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Yellowknife children’s book promotes Aboriginal languages

It’s Aboriginal Languages Month in the territory, and to celebrate the South Slave Divisional Education Council (SSDEC) is publishing two children’s books in four different languages.

One book, titled Fish for You and Fish for Me, is by Yellowknife’s Emily Jarvis. The story follows a child and her grandmother as the pair catch and prepare fish for a family meal.

Author Emily Jarvis and her daughter Naomi pose with Fish for You and Fish for Me. (Photo provided by Emily Jarvis).

“It seems to be an experience that lots of kids across the North and in other parts of Canada for sure would share,” Jarvis explained.

“I thought it would be an interesting way to engage kids with a book.”

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Four versions of the dual-language book are out now, printed in English, Cree, Slavey and Chipewyan.

While she originally wrote the story in English, Jarvis said she made sure the language was simple enough to be easily translated.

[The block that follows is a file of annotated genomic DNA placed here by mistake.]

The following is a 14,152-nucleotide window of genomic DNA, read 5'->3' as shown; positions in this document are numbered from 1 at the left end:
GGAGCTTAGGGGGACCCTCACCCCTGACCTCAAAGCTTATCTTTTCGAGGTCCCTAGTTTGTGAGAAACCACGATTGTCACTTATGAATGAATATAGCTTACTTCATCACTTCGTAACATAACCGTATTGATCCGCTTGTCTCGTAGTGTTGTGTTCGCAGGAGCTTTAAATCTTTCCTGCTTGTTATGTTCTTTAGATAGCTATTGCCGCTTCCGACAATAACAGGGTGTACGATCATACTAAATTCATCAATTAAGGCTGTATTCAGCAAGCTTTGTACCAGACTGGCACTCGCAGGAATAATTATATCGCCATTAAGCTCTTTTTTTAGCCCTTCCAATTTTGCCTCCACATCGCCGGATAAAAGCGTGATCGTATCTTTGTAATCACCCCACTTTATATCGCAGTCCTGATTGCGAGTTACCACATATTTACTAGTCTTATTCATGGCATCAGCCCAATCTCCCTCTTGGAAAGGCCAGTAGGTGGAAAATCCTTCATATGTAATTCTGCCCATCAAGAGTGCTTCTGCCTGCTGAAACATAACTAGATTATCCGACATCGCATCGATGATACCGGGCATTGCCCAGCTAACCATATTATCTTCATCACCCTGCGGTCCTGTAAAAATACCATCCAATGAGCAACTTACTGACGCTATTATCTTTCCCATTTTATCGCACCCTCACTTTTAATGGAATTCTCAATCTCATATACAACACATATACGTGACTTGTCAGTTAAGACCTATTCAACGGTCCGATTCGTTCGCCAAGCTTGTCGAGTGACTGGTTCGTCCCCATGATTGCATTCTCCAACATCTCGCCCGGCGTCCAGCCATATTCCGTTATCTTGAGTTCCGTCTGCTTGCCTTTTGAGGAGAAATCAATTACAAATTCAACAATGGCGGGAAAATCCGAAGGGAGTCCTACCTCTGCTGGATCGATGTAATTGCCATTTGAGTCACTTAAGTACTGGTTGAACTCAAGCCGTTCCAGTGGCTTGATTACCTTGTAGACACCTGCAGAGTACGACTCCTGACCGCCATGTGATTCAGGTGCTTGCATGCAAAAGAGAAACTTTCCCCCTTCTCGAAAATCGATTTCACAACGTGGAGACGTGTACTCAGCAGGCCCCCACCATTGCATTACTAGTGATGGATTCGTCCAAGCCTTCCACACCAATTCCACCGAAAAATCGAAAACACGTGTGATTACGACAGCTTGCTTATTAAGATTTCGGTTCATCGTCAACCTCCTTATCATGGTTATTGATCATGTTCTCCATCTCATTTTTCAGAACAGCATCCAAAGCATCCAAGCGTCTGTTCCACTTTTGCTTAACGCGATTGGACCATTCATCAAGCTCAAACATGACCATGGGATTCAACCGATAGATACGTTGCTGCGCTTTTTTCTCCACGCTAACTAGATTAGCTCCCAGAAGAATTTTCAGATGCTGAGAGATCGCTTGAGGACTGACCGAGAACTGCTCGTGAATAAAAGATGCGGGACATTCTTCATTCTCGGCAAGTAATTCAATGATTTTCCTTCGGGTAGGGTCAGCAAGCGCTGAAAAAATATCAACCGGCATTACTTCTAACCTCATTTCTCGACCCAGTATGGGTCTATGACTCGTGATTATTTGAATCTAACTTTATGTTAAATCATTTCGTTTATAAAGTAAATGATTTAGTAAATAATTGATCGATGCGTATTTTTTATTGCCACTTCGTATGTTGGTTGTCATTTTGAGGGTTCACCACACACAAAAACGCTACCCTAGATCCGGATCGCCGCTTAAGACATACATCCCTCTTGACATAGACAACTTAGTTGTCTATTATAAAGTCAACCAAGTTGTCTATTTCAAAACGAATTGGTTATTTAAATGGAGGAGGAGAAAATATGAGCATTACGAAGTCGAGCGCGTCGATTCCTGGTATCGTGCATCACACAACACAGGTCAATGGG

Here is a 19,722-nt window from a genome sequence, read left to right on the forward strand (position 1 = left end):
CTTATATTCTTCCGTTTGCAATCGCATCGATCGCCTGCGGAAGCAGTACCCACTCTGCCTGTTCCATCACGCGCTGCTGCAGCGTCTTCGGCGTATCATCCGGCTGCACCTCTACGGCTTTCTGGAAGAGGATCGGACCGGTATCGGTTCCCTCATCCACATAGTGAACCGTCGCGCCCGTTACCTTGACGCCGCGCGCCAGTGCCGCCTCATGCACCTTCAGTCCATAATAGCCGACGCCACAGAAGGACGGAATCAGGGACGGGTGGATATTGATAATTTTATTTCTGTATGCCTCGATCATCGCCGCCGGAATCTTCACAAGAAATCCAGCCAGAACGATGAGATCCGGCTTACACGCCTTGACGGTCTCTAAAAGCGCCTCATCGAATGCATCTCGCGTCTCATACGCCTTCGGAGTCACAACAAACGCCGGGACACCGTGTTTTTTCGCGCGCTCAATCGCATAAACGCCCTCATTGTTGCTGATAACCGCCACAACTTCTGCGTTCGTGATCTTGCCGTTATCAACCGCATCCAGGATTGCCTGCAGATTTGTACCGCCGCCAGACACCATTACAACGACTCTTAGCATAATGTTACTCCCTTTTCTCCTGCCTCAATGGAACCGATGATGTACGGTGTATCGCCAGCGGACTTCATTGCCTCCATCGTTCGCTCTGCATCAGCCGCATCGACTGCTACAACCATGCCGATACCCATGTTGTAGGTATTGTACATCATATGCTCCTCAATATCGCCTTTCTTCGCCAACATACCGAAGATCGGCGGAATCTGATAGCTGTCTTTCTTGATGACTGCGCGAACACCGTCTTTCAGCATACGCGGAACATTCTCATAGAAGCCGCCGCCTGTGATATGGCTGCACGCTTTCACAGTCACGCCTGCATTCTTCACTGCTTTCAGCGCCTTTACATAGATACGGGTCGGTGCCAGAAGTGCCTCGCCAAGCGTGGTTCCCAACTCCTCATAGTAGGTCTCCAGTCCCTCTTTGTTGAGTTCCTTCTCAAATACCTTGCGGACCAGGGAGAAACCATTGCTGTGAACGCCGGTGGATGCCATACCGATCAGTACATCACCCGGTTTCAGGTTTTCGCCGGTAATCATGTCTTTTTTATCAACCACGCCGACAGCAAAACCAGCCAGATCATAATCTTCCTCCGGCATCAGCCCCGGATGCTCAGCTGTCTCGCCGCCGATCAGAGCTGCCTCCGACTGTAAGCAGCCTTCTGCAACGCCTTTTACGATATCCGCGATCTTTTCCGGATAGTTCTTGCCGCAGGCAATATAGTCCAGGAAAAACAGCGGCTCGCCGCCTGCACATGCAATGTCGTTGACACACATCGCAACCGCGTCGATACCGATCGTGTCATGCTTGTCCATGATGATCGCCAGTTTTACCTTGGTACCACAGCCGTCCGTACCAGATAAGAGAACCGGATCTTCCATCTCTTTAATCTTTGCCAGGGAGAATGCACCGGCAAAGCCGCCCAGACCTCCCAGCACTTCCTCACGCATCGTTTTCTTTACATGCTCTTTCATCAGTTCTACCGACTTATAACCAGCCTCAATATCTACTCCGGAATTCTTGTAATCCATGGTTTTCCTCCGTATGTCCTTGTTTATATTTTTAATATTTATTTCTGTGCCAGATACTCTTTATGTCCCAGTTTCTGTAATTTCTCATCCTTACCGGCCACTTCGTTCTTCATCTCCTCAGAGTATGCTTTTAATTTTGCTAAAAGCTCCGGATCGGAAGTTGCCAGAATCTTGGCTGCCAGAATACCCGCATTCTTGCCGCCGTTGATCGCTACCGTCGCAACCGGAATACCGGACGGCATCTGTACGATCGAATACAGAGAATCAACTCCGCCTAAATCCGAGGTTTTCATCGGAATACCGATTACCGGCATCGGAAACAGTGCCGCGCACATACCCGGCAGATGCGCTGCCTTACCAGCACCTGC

She was excited to see her children’s story made more accessible to a larger array of young Northerners.

“Anything we can do to encourage more kids to be learning their languages and using their languages, engaging with it in different ways… I’m happy to be part of that,” she said.

The Northwest Territories has eleven official languages. Of those, nine are Aboriginal languages.

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Jarvis says the best way for kids to pick up words and phrases is by seeing them used more regularly, and hopes her book helps with that.

“We’re encouraging our youngest children and our parents of young children to be reading to them to promote literacy,” she said.

“Having the opportunity to do that in your own language is really valuable.”

Fish for You and Fish for Me was one of two winners from the SSDEC’s first Aboriginal Children’s Book Writing Contest last year, which aims to promote stories with strong Northern themes that can easily be translated.

“This contest captures the traditions of the storyteller and adds significantly to our growing library of quality children books produced in our official Aboriginal languages,” read a SSDEC press release.

Their second contest is currently accepting submissions until Jun. 16.

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